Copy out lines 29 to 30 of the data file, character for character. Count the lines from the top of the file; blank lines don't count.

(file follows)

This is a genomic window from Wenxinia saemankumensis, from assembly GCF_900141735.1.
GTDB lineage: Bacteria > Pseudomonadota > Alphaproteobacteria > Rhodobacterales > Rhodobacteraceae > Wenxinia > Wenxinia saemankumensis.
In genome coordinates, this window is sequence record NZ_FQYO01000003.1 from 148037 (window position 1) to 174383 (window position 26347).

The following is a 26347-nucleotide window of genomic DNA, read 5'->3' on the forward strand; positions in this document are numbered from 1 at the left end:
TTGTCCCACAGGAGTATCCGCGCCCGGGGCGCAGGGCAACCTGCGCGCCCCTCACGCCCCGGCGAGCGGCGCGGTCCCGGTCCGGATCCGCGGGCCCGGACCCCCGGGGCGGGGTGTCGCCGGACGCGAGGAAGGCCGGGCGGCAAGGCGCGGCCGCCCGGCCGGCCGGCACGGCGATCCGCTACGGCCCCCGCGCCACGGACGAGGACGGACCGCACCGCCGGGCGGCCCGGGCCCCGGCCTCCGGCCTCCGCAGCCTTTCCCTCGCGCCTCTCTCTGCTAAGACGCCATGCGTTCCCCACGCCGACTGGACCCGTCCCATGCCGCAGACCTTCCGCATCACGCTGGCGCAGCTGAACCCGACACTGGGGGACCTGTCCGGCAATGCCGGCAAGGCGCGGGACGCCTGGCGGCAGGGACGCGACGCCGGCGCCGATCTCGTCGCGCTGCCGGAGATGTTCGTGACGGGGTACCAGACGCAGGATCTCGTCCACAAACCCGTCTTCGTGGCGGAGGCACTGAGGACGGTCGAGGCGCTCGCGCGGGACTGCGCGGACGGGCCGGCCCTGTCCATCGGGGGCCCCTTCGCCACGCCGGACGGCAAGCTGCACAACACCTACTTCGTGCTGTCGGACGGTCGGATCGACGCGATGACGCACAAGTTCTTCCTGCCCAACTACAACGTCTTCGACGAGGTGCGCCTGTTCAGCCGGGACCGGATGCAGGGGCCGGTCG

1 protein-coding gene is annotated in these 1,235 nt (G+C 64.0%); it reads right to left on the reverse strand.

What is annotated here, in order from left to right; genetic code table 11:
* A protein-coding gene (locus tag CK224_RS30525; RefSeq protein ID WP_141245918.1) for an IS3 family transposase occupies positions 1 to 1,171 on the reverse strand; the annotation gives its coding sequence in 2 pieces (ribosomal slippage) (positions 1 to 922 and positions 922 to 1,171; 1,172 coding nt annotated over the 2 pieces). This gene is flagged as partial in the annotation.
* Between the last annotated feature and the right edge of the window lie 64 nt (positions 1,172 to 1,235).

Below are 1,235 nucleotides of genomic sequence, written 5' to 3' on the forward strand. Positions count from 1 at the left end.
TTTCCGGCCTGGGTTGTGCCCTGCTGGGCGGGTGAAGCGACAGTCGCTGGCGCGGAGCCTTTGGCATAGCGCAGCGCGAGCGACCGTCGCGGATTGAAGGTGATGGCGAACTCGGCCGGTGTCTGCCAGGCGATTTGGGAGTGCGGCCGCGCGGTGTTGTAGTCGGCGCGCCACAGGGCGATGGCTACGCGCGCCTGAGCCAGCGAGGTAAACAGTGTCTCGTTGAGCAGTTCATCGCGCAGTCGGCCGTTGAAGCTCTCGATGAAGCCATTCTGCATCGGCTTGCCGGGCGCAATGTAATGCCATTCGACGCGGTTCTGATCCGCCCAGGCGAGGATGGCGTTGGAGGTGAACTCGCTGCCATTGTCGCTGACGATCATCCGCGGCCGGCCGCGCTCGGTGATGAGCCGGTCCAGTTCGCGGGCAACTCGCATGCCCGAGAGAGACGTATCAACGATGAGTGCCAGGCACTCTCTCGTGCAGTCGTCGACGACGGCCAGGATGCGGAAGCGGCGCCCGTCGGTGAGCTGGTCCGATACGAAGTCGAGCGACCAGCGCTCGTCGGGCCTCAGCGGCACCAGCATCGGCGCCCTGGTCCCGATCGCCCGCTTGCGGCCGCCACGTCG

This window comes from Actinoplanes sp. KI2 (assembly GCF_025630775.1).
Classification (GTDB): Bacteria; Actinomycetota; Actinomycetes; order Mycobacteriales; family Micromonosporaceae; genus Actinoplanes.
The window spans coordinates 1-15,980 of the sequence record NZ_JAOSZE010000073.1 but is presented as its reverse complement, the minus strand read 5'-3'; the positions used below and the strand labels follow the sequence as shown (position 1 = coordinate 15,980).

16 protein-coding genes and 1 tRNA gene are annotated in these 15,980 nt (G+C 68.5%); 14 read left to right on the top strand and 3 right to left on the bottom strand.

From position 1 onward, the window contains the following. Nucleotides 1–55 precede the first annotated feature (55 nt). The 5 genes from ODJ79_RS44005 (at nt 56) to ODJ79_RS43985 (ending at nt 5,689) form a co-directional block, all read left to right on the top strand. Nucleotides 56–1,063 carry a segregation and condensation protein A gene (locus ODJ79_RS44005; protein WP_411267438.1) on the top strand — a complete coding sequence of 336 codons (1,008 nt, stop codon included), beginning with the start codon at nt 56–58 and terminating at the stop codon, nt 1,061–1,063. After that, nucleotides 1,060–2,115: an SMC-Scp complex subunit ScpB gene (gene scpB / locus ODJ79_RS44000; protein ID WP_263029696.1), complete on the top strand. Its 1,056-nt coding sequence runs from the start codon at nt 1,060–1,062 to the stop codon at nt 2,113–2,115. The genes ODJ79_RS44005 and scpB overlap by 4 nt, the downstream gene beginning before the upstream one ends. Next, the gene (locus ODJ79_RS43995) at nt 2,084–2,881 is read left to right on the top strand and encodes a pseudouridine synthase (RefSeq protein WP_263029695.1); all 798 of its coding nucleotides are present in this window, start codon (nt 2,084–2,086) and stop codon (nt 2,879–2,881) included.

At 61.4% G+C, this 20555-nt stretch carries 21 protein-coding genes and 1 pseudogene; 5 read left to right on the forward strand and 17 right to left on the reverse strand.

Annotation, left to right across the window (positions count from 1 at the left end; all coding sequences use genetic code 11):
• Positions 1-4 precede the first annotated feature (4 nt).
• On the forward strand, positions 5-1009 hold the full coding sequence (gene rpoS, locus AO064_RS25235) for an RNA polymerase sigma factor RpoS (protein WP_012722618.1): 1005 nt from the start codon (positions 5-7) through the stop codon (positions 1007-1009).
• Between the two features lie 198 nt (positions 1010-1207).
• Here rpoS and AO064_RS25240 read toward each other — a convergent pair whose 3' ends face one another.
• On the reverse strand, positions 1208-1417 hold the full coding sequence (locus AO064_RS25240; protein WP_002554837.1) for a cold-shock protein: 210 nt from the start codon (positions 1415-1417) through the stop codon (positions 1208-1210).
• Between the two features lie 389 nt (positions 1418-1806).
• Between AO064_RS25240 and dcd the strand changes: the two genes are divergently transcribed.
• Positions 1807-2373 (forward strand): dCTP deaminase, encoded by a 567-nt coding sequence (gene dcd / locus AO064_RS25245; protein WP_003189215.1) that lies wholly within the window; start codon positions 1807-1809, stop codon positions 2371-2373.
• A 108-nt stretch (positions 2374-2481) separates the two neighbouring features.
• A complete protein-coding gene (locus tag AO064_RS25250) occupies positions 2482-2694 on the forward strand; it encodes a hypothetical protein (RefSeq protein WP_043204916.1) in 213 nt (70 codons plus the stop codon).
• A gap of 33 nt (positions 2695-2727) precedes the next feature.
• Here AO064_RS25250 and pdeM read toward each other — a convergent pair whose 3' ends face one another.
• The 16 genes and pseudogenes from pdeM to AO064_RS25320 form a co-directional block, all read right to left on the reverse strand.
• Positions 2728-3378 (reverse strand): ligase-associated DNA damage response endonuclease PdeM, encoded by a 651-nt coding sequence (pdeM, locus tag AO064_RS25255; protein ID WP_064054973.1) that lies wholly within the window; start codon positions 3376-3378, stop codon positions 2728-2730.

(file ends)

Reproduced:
• A gap of 33 nt (positions 2695-2727) precedes the next feature.
• Here AO064_RS25250 and pdeM read toward each other — a convergent pair whose 3' ends face one another.